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Thursday, June 20, 2013

Security for Normal People, Part 4: Anti-Virus

The other thing that occurs to me that most normal people know they should do, but often don't, is to have a good anti-virus.

Now, you may think that, because you activated the free trial of Norton or McAfee when you got your computer, you're covered, but . . . not so fast!

Let me tell you why.

Firstly, how old is your computer? If it's older than a few months, your free trial will have expired. Secondly, even if you signed up with one of those companies and paid them for a subscription, that may not be the best thing, which I'll go into in a moment. But even if that were the absolutely best anti-virus software . . . are you updating it? Because if you don't make sure that it's updated, either by manually accessing the updates, or by setting the program to automatically update itself, it's almost like having done nothing.. Have you done that? Or, if you're doing it manually, are you doing it on a regular basis? (Personally, I prefer having the program update itself, since that way you don't just forget.)

Now, back to why Norton or McAfee isn't necessarily the best program to protect yourself with. Which I can tell you in one word: ″bloated.″ Sometimes these programs are bundled and sold as a package called, ″Internet Security,″ which you're charged even more for, and won't keep you any safer. Why? Several reasons. Firstly, because even if you've spent the money, you probably haven't gone through all of the settings and customized them. Secondly, again, ″bloated.″ If the anti-virus or ″Internet Security″ software is taking up so much of your computing resources that it slows down your machine (especially if it pops up while you're working) and you ignore it or – worse – disable it, then it's like you don't have anything at all. But frankly, even the anti-virus-only packages are bloated.

The folks that I listen to regarding security, again, are rather . . . ″in-depth″ is how I'd put it. Meaning they cover their topic thoroughly, to the point where my brain just stops processing information. Now, it's not actually meant for we mere dabblers, as much as for those who are responsible for security in some official capacity. But nevertheless, I listen, figuring that anything I do manage to pick up in the process is icing on the cake. And one of the things I have picked up is that there is one anti-virus software that is both light and efficient, and that would be something you've never heard of called NOD32, which is made by a company called ESET (you can also walk into any Fry's and pick up a copy on disc, which I highly recommend, despite it costing a few bucks more). I've used it, and it runs quietly in the background without taxing my resources, unlike the other two major companies' software, which I've had literally freeze me in my computing tracks from time to time.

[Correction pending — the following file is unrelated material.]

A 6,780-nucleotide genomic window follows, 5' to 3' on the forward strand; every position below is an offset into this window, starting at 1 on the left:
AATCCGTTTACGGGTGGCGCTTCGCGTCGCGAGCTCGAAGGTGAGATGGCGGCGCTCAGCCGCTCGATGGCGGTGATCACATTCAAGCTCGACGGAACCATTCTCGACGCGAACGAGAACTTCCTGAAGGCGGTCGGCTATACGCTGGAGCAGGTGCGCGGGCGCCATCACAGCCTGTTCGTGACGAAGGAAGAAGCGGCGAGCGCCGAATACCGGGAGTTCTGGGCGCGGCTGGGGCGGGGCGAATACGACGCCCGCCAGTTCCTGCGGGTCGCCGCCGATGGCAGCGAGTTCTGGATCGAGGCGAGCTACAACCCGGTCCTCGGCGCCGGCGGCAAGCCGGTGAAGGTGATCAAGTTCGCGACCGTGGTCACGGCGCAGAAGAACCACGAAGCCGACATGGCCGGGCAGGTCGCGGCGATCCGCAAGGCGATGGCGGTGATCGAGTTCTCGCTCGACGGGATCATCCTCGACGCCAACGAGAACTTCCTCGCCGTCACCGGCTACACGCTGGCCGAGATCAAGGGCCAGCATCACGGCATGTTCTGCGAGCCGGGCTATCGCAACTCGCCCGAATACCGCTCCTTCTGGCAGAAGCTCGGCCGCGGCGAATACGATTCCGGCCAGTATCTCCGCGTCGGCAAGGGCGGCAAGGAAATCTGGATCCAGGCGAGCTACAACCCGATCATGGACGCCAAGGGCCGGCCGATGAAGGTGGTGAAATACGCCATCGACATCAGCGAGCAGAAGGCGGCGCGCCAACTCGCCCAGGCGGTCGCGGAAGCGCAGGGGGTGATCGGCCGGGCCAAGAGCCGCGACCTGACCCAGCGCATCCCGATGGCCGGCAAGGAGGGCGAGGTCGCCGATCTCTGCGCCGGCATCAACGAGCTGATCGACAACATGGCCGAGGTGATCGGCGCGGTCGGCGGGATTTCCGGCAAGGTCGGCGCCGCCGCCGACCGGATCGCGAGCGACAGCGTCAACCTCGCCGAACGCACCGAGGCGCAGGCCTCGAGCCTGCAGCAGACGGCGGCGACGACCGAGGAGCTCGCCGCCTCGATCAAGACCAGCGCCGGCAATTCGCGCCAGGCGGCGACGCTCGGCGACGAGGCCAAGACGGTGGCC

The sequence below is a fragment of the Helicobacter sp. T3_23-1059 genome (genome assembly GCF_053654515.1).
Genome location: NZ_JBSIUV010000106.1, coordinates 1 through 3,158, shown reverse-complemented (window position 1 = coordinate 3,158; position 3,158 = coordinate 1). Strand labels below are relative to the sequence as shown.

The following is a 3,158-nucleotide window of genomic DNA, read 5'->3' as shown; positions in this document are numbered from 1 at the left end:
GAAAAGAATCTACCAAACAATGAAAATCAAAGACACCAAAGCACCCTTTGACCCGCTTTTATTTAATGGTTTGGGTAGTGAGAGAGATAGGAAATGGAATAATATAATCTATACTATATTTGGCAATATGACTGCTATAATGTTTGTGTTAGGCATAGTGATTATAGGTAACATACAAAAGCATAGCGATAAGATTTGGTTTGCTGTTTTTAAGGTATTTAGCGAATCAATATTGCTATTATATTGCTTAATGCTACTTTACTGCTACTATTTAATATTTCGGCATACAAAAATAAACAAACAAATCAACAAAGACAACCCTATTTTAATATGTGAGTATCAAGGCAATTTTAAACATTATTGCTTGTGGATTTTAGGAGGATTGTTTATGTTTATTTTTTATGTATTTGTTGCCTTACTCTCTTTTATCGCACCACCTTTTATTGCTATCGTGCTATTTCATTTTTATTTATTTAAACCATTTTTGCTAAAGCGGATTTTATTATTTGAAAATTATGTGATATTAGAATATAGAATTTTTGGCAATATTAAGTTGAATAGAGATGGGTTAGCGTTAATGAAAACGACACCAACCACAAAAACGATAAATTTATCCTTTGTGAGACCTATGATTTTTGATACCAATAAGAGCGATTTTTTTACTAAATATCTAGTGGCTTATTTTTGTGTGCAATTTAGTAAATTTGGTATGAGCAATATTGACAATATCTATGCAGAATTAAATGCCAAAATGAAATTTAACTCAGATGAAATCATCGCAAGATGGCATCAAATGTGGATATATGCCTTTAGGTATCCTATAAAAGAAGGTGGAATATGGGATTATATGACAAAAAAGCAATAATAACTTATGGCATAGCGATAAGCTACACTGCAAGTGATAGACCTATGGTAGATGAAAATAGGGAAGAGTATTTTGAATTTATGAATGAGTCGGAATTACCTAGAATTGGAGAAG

If, however, you're looking for something free, which I have done on occasion when NOD32 comes up for renewal and I've had a dry-spell in cash-flow, I have another suggestion if you're using Windows (and yes, I used to use AVG until I heard of this, and my sources tell me that this is better). Go and download Microsoft Security Essentials. It's free, and it's kept me virus-free until I can pay for the next year of NOD32.

Which reminds me . . . don't think that being on an Apple device makes you immune to viruses! Sadly, that is no longer the case. I don't know much about anti-virus software for Apple devices, but I do know that there's a version of the same software I recommended above called ESET Cyber Security for Mac I can't tell you if there's an equivalent to Microsoft Security Essentials, but if anyone wants to chime in on that, feel free to Comment.

Now, if you already have Norton or McAfee, and you don't want to pay for another program while that's still valid, I can understand that. I will only tell you here that, if money's not an issue, I recommend doing that; I would definitely do it myself. But as I've said before, some security is better than no security, so if you can't or won't switch until your year is up, at least you have something. Just remember that you shouldn't have two kinds of anti-virus software at the same time. (I've known people who have done this, thinking it's twice the protection, but all you accomplish is gumming up the works, and neither program will work properly.)

Also, pay attention to any pop-up notices. Don't just click, ″OK″ to whatever it wants just to get rid of the pop-up! Make sure you read those, as they most frequently are warning you of some sort of problem, like a suspect file. You may, indeed, want to follow the recommended course of action, but you should be aware of what it's warning you about. If you have a lot of warnings, you should look more closely and see if there's a pattern. Frequent warnings about the same thing justify further investigation, and perhaps additional action.

Whatever you decide to use, though, make sure that you keep it up-to-date by updating regularly or having it auto-update, and remember that the software can't protect you from your own behavior. But that's the subject of another article. . . .

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